What Am I Studying Right Now?

Yoga and Chronic Low Back Pain.

I’ve done two great webinars this week exploring chronic low back pain and movement. While I’m still integrating much of what I’ve learned, I wanted to jot down a few quick notes to share with you some of what’s new in movement applications for low back pain and some of the updates to research (and myth busting) that I’ve been hearing about.

Why does back pain matter to me?

Roughly 84% of people will suffer from low back pain at some point in their lives. That number guarantees that I have students in my classes who are or have experienced back pain.

Approximately 18% of people live with chronic low back pain, and I’m one of them. I want to learn more about how to manage my own pain with movement and meditation as key tools in my toolbox. And, of course, as a movement teacher I want to learn how to support students who want to use yoga as one of the strategies or modalities in their own pain management toolbox.

Why am I telling you what I’m studying?

I think it’s important to highlight that while I’ve been teaching movement for over 25 years, I’m still very much a student and I’ll never be done learning. Yoga is vast and complex. Humans are vast and complex. And, we are just beginning to understand movement, pain, and the connections between physical health, mental health, and social health (the bio-psycho-social or bio-psycho-social-spiritual model).

Also, I am a movement educator, but not an academic. I have not been trained in interpreting research and my knowledge of movement science is still rudimentary. So, while all this exciting research is happening in the yoga/movement/meditation space, I need help to understand and apply the science of movement research.

It’s been a long journey so far.

I spent years absorbing (and often repeating) the very common bio-medical-miracle claims of yoga, most of which are, if not entirely false, at least not at all evidence-based.

Then, in an effort to become more informed on movement and meditation science, I spent years reading science-ish articles on the benefits of yoga. Many of these media-reported studies concluded that yoga (like basically all movement or exercise) can have a positive impact on health, wellness, and pain. Great! But they have also come to inaccurate conclusions about things like ‘your weak core is the cause of your back pain’ (it’s probably not), and ‘this one pose will heal it’ (it probably won’t).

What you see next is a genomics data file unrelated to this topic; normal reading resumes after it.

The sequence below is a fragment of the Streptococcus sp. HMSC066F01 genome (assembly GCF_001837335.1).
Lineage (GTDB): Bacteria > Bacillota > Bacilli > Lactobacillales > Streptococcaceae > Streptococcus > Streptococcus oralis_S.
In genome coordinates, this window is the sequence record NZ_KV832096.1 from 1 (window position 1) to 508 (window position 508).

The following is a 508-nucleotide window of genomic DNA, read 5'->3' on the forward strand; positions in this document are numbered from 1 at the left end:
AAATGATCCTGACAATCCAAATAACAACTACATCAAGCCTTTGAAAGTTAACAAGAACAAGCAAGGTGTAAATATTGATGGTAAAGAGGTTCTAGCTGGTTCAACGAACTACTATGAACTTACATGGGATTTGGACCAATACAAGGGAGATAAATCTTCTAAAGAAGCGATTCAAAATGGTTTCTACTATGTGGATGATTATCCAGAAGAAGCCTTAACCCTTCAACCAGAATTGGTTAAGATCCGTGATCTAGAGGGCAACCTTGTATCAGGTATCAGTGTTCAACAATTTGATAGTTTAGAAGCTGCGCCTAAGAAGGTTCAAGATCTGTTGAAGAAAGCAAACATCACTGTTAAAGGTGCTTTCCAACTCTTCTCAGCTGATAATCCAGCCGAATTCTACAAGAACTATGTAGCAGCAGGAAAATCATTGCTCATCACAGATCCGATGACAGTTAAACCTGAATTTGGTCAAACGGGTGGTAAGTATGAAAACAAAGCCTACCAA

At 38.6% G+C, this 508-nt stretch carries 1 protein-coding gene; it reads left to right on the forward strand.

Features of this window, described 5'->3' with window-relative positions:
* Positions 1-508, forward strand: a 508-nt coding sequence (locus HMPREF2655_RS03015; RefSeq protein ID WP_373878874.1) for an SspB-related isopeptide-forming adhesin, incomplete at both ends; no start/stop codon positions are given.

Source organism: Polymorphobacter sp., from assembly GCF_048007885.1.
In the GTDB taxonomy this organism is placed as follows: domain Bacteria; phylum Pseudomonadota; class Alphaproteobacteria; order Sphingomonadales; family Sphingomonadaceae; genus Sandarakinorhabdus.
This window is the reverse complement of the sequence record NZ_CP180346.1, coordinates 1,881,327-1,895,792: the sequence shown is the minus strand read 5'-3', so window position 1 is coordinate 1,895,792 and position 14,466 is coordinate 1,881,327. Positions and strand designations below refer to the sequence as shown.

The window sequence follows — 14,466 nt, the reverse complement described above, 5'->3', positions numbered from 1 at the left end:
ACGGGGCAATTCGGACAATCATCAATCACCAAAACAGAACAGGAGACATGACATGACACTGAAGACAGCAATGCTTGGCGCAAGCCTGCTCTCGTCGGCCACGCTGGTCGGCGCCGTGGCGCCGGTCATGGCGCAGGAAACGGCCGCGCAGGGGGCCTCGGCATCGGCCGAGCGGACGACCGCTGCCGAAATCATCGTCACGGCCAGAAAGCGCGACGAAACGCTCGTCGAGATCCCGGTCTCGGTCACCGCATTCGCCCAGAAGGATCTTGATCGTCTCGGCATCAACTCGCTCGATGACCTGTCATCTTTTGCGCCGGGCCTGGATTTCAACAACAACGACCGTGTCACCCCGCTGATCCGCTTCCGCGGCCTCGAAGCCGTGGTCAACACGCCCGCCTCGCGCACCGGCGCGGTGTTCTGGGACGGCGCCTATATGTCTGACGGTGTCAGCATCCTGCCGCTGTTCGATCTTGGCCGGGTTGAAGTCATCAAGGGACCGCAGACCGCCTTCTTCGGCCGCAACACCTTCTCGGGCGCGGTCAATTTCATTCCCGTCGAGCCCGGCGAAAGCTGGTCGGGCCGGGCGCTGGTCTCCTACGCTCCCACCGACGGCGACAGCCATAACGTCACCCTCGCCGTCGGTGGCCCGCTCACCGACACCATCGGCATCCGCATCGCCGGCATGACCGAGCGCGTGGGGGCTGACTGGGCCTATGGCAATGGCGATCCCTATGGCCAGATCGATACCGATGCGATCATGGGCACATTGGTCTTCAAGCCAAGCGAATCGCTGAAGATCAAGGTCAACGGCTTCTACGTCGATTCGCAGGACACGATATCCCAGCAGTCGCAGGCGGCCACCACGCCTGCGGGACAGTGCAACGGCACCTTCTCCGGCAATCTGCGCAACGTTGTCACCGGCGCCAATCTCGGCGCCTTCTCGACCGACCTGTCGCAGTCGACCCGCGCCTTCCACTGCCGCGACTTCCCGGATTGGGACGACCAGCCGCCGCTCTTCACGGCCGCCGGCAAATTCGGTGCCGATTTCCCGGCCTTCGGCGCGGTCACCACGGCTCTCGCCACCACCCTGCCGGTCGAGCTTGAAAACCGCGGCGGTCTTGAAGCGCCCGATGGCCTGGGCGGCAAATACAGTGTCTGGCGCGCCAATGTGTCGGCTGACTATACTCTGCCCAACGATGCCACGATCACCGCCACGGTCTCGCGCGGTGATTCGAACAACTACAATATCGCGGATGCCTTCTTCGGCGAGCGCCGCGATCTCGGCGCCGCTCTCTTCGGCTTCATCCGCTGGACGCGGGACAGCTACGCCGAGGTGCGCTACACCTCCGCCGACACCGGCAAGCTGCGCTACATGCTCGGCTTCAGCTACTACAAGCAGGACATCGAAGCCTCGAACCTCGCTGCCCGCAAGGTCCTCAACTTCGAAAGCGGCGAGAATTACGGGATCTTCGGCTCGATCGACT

And, of course throughout the years we all have had the ‘intuitive research’ of anecdote offered to us, often unsolicited, and too often when we are in pain and simplistic anecdotes are kind but unhelpful. I’ve been on both sides of unsolicited advice and it’s a habit I’m determined to break.

For all these reasons I need to regularly take courses to help me make sense of the current research, not just the headlines and conclusions, but the real-world applications so that I can teach an evidence-informed mind body movement practice.

So, with all that being said, over the past few years, what have I learned when it comes to issues like chronic low back pain and yoga?

What Helps?

  • General exercise – which may include yoga if it works for you
  • Improving body awareness
  •  Improving movement confidence
  • Trying different movements, and different pathways to movements
  • Being listened to and believed about your pain or injury

What Doesn’t Help?

  • Anecdotes about how your cousin’s hairdresser’s son healed his back pain with (insert treatment here).
  • Any one particular therapy, movement or modality for all. People are complex, movement is complex, and pain is complex.
  • Being told some movements are ‘dangerous’ for all.
  • Targeting a specific body part (without medical guidance) as your enemy or your saviour. Your back pain is probably not caused just by your weak core, tight hamstrings, or overactive psoas. They may contribute, sure, but doing isolated core exercises or isolated stretches or one magic yoga pose have not shown themselves to be a magic bullet for chronic back pain.
  • Yoga doesn’t fix things. People learning to move comfortably and confidently can help manage chronic pain, that might include yoga.
  • Being listened to, supported, and provided with safe spaces to move can help manage chronic pain.

In Closing:

I still have lots to absorb from my studies this week, and this year, but for now, my biggest takeaways are: be kind, be supportive, listen, and, together, try things.

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